Contemporary Irish Republican Prison Writing

Contemporary Irish Republican Prison Writing

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As it traces the textual history of the works of authors like Bobby Sands and Gerry Adams, this book analyzes Republican resistance to disciplinary structures, demonstrating the ways in which prisoners appropriate space through discursive strategies.

The first book devoted entirely to a critical examination of contemporary Irish prison literature, Contemporary Irish Republican Prison Writing explicates extant and previously unpublished texts by world-famous figures like Gerry Adams and Bobby Sands as well as the works of lesser-known and anonymous authors, paying special attention to women’s writing. This book analyzes Republican resistance within Northern Irish prisons as it traces the textual history of these writings, demonstrating the ways in which POWs appropriate prison space through discursive strategies. As it explores the aesthetic alterity of prison writing Contemporary Irish Republican Prison Writing critiques traditional assumptions about literature, simultaneously shedding light on the continuing conservatism of canonical boundaries.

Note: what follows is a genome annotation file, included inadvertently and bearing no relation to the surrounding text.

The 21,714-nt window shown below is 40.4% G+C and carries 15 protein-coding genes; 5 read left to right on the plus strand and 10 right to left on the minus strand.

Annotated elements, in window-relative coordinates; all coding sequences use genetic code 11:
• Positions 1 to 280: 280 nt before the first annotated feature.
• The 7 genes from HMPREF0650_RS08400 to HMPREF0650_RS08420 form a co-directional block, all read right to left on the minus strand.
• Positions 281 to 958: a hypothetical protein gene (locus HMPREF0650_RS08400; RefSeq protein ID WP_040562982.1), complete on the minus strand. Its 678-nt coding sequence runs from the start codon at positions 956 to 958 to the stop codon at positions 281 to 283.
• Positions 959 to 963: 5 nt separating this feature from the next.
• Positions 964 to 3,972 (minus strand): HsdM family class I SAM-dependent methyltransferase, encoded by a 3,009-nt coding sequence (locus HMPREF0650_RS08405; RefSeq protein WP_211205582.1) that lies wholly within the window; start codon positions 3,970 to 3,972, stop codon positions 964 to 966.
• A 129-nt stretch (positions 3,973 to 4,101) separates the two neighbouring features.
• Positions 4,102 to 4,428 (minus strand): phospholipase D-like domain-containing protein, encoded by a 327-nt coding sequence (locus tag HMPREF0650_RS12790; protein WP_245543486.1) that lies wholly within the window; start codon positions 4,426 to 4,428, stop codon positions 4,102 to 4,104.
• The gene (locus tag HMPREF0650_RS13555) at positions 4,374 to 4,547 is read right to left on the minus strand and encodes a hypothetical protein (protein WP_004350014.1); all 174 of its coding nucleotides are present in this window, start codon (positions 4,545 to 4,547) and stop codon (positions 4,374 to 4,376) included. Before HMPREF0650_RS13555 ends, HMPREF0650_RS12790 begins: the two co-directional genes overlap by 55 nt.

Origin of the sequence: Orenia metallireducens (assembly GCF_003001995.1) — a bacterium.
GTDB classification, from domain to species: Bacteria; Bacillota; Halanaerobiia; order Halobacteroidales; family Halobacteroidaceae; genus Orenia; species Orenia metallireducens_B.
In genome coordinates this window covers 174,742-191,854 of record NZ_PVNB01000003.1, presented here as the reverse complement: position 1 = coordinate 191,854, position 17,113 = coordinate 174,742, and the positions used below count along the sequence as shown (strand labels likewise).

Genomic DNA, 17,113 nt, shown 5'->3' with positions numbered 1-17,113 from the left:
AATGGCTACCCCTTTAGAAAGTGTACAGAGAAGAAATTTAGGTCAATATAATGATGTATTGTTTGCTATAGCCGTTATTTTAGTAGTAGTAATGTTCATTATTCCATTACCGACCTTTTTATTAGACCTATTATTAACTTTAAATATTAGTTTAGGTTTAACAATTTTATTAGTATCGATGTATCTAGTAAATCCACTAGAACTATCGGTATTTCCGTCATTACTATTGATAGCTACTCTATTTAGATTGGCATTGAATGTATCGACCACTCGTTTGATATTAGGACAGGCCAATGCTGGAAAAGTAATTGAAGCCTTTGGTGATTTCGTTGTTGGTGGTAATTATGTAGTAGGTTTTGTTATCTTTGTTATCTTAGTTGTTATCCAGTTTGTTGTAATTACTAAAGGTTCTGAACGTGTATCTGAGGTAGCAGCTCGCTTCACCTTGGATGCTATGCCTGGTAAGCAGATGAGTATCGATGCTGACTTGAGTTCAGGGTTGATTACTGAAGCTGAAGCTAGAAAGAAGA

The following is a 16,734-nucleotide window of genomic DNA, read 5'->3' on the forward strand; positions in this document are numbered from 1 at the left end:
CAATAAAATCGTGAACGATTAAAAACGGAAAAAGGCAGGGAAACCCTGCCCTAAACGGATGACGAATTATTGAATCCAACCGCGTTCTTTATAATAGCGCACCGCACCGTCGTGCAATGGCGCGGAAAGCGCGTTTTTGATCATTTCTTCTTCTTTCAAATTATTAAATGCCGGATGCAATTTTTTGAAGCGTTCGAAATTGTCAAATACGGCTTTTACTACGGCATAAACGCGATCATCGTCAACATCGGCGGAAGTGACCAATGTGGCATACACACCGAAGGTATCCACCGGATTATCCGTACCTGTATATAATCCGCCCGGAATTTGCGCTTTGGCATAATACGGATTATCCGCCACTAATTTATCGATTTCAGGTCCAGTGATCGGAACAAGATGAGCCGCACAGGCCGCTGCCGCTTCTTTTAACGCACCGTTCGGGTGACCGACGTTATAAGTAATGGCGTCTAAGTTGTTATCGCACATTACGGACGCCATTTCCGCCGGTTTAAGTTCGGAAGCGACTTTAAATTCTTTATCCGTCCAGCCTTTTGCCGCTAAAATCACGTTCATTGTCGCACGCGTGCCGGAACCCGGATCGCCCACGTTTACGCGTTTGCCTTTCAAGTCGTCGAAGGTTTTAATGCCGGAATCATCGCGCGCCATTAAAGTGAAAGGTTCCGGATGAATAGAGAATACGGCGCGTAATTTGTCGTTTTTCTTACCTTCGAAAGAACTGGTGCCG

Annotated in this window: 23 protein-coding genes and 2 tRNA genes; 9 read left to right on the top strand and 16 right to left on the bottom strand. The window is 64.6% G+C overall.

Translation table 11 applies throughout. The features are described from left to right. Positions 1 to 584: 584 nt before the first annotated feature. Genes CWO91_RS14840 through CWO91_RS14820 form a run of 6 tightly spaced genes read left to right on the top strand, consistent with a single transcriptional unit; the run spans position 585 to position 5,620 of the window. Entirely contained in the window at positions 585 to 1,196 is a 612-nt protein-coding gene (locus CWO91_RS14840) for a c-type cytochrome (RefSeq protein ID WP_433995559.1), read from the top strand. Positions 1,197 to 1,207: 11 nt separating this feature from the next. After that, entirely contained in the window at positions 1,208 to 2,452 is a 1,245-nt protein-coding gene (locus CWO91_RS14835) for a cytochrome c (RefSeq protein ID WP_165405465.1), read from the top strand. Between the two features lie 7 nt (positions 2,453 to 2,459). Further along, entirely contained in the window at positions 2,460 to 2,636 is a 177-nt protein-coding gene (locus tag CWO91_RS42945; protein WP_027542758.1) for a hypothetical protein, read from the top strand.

Lachlan Whalen is Assistant Professor of English at the University of South Florida, St. Petersburg. His writings on Irish Republican prisoners have appeared in New Hibernia Review/ Iris Nua Éireannach and Nua: Studies in Contemporary Irish Writing.

“An original study. In addition to using his readings of prison literature to highlight the continuing influence of a subtly conservative modernist aesthetic within the academy, Whalen also refutes elements of the poststructural theory that has represented new criticism’s most widely-accepted alternative, rejecting in particular poststructuralism’s pessimism concerning the possibility of human agency. Whalen’s readings are superb; he deftly balances descriptions of the overall pieces he explicates, the historical and material conditions under which they were created, and the telling details on which he founds his surprisingly weighty arguments.”–Margot Backus, University of Houston

Introduction: Taoibh Amuigh agus Faoi Ghlas: The Counter-aesthetics of Republican Prison Writing * “Our Barbed Wire Ivory Tower”: The Cages of Long Kesh * “Comrades in the Dark”: Writing in the H Blocks, 1976–1981 * “Silence or Cell?”: Women Writing in Armagh, Maghaberry, and Durham * “Captive Voices”: Post-1981 Republican Prison Writing * Postscript: “You Look Like Jesus Christ”: Images of Republican POWs in Contemporary Cinema

Additional information

Weight 1 oz
Dimensions 1 × 6 × 9 in